Tag Archives: Doco

Doco’s Freeway Camping Life: political, personal, progressive

Trevor and Joshua Booth’s music has always been political. On their most recent CD they make clear that progressive values begin at home.

 

Doco: Joshua Booth, Trevor Booth, Dave Burkart

Doco: Joshua Booth, Trevor Booth, Dave Burkart

We have a long, proud tradition of politically active, strongly progressive musicians in the US. Woody Guthrie, Peter, Paul and Mary. Dylan. The Beatles. Punk in general. Green Day’s American Idiot was an iconic classic straight out of the box. And that’s barely a start. Once upon a time, if you were a serious artist, anti-establishment values were more or less a prerequisite. Then came the Reagan years, which laid the groundwork for the corporate takeover of music with the neutering of the FCC and the Public Interest standard. The assimilation was completed during the Bush II years, when all of a sudden you had Clear Channel staging pro-war rallies. Read more

Burning down the (empty) house

– Carolina’s got no culture ’til the mushrooms kick in…

Doco burned the house down last night. Unfortunately, nobody was in it at the time.

The house, in this case, was the Little Bear in Evergreen, CO, a well-respected venue that hosts everything from local mainstays to up-and-comers to significant national acts. And Doco is a band we’ve mentioned before here: Trevor (guitar, vox) and Josh (bass) Booth are the sons of our colleague Jim Booth, and they’re one of the most talented young acts you’re likely to run across.

But any young band trying to put a dent in the market knows nights like last night. Read more

TunesDay: The best CDs of 2008, pt. 1 – the Gold LPs

Most years are pretty good for music if you know where to look, and 2008 was no exception. It’s a shame that you have to search so hard, of course – once upon a time all you needed to keep track of what was good in the world of music was a radio. These days it requires a little effort, though, and while I lost count a long time ago, I probably sampled a few hundred CDs in the last 365. Thank the gods for the Internet and a growing network of friends who make sure to let me know whenever they hear something worthy, huh?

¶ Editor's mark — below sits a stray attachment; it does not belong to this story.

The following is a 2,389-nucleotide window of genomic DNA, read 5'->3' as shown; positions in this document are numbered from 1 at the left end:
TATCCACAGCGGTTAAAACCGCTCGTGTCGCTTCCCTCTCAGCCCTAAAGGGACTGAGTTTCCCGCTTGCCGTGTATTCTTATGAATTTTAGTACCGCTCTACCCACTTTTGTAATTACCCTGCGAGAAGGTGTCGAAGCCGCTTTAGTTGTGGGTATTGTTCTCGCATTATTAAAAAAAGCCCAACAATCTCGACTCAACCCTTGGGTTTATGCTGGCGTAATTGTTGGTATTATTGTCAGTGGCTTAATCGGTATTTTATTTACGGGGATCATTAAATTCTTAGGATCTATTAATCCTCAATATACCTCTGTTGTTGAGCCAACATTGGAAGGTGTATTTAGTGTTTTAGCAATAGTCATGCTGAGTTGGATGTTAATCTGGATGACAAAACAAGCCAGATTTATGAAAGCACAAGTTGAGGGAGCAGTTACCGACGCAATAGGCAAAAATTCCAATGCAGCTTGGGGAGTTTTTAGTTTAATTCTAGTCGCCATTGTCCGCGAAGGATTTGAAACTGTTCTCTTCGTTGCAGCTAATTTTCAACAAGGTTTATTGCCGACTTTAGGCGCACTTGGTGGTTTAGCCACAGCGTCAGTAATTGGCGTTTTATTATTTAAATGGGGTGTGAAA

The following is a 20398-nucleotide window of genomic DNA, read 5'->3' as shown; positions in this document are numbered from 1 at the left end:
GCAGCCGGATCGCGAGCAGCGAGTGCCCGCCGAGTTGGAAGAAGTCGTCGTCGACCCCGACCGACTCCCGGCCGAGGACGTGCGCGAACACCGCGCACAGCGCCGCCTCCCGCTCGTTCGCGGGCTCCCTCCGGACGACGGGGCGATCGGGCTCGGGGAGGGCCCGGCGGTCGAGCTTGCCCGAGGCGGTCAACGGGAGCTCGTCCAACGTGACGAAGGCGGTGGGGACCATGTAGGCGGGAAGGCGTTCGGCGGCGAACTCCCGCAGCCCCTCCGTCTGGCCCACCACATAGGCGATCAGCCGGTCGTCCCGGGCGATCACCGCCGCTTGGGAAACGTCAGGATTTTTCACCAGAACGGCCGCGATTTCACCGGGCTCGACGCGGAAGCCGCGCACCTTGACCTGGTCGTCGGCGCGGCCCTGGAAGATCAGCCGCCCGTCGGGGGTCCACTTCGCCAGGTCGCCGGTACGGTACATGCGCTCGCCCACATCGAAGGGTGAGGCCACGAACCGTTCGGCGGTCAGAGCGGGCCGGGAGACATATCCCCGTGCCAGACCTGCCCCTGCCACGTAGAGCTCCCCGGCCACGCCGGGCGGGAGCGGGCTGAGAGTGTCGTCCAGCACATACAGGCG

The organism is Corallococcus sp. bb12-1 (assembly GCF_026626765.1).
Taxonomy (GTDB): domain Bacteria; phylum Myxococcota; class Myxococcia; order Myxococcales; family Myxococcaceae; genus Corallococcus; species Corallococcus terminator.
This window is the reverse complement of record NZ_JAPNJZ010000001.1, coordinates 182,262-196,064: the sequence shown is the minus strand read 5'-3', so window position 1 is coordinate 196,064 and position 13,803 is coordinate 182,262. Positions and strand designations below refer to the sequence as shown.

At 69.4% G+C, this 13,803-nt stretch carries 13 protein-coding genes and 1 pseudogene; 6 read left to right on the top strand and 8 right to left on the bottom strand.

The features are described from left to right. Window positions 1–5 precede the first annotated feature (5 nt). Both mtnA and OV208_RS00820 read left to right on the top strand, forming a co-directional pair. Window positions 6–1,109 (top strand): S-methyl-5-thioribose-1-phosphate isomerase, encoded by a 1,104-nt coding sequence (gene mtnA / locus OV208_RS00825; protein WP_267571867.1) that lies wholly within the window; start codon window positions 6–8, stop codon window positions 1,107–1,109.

This is part one of three. The Platinum LP Awards will be along soon, and that will be followed by the CD of the Year post. So here we go with last year’s Gold Awards for Very Good CDs. These are in alphabetical order, more or less. Band Web sites link to the band name, and if the CD is available via eMusic, that links to the CD title. If you want to purchase from eMusic, click on the link in the right column for a really good deal (as in lots of free downloads).

The 2008 Gold LPs Read more

The best CDs of 2008, pt. 1 – the Gold LPs

Most years are pretty good for music if you know where to look, and 2008 was no exception. It’s a shame that you have to search so hard, of course – once upon a time all you needed to keep track of what was good in the world of music was a radio. These days it requires a little effort, though, and while I lost count a long time ago, I probably sampled a few hundred CDs in the last 365. Thank the gods for the Internet and a growing network of friends who make sure to let me know whenever they hear something worthy, huh?

This is part one of three. The Platinum LP Awards will be along soon, and that will be followed by the CD of the Year post. So here we go with last year’s Gold Awards for Very Good CDs. These are in alphabetical order, more or less. Band Web sites link to the band name, and if the CD is available via eMusic, that links to the CD title. If you want to purchase from eMusic, click on the link in the right column for a really good deal (as in lots of free downloads).

The 2008 Gold LPs Read more

Why don’t we give it away: Big Head Todd, free music, DRM and de-suckifying our culture

Finding and buying music used to be a lot simpler process. You could sample new stuff by turning on this thing called a “radio,” and when you heard something you liked you could go purchase it at this other thing called a “record store.” It wasn’t a perfect system, of course. Sometimes the great song on the radio was the only thing worth listening to on the whole “album.” Product was often over-priced. And the radio industry had its own special problems, especially once it became infested with a species of parasite known as the “consultant.”

But all that amazing music you love from the 1960s and 1970s (and even the ’80s and early ’90s in some cases) was the result of this system. Now radio mainly gives us four things: Read more